Saw the same guys again (see my original post on Mexican Music on May 8th, 2009.) They were waiting for the train with me at the very end of the subway platform, talking amongst themselves – there were more of them this time – and checking their instruments.
Once again I was engrossed in what I was reading, but I was not in the dour mood I was last time. The train comes and I’m successful in finding a seat on the crowded subway car. Within seconds the guys start playing that same music, and again I find myself smiling. Just amazing: the transformational power of music. And these guys, just like the last time, are only going through the motions, expressionless, but playing well. Earning a living; I guess this is what that looks like for them.
And then a funny thing happened (at least to my Monty Python/Jon Stewart mind): a woman in tattered clothes begins calmly moving through the crowd, open palm extended, begging for money. “Spare a dollar?” (pause – next person), “Spare a dollar” (pause – next person) … right through our accordion playing, guitar strumming, Mexican performers who no doubt would soon be passing the hat to the same people now doing their best to ignore this apparently homeless woman.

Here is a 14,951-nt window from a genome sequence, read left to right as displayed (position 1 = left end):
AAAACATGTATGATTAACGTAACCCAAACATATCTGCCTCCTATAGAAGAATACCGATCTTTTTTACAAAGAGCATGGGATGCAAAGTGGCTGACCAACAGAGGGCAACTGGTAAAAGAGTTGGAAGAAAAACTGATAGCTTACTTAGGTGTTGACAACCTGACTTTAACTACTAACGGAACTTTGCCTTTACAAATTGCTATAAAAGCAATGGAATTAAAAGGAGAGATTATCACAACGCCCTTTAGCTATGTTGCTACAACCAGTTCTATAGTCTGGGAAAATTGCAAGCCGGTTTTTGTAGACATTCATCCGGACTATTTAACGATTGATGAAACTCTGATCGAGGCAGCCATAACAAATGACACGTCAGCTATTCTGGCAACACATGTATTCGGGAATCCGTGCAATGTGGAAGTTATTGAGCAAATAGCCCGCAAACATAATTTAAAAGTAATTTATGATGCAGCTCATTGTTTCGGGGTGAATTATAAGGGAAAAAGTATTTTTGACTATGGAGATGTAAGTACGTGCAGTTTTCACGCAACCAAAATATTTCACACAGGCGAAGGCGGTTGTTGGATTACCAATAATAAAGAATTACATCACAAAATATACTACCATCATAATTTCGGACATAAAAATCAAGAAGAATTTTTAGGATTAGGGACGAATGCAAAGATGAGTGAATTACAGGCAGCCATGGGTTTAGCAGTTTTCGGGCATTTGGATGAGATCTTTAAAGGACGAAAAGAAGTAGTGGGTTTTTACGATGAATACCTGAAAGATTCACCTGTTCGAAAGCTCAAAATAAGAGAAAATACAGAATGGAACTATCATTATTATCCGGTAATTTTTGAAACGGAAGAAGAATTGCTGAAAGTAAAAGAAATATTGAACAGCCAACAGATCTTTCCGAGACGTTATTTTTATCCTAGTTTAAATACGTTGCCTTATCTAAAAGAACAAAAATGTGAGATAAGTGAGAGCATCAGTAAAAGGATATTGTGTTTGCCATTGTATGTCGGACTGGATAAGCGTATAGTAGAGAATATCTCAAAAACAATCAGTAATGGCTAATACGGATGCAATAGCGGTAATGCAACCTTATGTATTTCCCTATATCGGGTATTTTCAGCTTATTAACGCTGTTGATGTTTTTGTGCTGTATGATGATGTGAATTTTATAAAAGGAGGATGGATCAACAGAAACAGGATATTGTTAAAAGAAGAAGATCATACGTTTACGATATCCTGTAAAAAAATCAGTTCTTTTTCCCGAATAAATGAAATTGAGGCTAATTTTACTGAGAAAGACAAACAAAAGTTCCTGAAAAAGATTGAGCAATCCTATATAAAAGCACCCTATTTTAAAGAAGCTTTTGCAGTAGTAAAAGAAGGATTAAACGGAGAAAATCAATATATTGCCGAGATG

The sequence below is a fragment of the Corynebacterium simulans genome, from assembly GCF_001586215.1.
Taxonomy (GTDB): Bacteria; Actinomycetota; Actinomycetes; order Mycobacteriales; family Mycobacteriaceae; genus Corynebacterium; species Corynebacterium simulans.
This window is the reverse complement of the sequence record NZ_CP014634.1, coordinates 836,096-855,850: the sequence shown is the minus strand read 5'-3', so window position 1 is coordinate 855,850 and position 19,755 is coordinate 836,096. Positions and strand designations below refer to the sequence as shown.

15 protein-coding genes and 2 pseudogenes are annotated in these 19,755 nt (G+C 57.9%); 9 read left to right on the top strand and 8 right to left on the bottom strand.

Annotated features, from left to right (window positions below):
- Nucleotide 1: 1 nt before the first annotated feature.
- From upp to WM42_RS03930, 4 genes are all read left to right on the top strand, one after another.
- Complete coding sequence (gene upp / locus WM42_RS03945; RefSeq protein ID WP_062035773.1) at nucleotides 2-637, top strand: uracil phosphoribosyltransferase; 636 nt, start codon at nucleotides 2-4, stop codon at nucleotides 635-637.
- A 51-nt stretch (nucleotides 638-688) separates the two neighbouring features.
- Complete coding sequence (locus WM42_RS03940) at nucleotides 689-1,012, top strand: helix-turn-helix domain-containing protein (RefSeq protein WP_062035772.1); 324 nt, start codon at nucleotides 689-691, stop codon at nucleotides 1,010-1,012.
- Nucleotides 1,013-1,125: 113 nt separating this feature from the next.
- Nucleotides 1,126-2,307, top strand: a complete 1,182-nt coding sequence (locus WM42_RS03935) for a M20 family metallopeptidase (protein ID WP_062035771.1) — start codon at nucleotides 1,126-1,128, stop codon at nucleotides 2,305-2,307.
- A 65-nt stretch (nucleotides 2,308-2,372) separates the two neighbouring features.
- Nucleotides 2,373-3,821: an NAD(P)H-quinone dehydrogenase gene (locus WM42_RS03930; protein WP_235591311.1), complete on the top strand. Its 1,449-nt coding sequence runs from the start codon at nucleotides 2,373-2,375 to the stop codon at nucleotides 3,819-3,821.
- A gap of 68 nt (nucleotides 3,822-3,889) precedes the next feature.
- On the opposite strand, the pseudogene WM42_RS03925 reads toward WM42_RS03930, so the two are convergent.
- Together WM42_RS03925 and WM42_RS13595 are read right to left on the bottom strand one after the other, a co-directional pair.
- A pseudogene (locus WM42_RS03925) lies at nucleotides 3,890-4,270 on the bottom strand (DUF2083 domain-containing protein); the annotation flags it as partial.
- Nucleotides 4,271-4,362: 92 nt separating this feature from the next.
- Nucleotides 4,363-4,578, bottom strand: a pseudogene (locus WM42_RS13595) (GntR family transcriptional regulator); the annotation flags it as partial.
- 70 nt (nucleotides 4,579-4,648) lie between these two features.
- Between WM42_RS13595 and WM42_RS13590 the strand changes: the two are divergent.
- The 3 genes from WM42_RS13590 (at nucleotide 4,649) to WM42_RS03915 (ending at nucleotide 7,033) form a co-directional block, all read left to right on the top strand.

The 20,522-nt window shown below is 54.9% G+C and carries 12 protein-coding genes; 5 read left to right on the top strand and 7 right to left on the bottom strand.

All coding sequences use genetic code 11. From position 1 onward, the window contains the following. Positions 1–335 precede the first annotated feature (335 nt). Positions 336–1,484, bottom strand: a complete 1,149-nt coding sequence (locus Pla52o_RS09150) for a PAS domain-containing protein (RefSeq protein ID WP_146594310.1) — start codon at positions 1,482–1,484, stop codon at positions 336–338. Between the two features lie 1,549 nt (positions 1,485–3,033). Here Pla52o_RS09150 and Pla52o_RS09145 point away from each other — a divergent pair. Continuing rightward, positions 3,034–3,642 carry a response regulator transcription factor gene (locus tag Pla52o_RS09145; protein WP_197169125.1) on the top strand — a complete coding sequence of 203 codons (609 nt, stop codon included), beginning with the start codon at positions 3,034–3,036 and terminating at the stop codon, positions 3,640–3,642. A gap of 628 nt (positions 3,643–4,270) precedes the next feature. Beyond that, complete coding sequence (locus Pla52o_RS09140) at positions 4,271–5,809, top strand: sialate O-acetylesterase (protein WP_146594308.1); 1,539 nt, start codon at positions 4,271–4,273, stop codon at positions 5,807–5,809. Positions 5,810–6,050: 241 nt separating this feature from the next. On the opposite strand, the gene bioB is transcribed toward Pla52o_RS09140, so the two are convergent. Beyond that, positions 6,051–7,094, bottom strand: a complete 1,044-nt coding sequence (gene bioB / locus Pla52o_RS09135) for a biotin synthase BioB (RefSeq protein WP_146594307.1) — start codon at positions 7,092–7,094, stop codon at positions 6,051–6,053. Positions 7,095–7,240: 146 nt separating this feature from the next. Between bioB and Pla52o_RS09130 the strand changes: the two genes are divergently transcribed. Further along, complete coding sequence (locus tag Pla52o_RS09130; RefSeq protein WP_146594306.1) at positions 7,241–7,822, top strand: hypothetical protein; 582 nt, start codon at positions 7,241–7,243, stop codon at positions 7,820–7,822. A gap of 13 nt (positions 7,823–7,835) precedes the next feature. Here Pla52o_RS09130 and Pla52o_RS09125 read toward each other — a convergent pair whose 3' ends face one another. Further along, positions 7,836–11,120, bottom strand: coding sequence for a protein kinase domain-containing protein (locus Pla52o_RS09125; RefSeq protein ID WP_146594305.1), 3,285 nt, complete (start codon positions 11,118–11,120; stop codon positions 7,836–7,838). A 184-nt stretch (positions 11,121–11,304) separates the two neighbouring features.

I was smiling so broadly at this farcical scene being played out before my eyes that I became conscious of how I must be appearing to my fellow subway riders, and I looked around to see if anyone was observing me, or better yet, also finding this funny. Oh what a kindred soul that would be. No luck though. Not the first time, I’m the only one finding something that just happened hysterically funny.
One of the guys stops playing and begins walking the train collecting money in his hat. Not many people give though, but I do. After all, these guys are doing what they know how to do, and I feel good when I acknowledge things that make me feel good, especially since I was just royally entertained.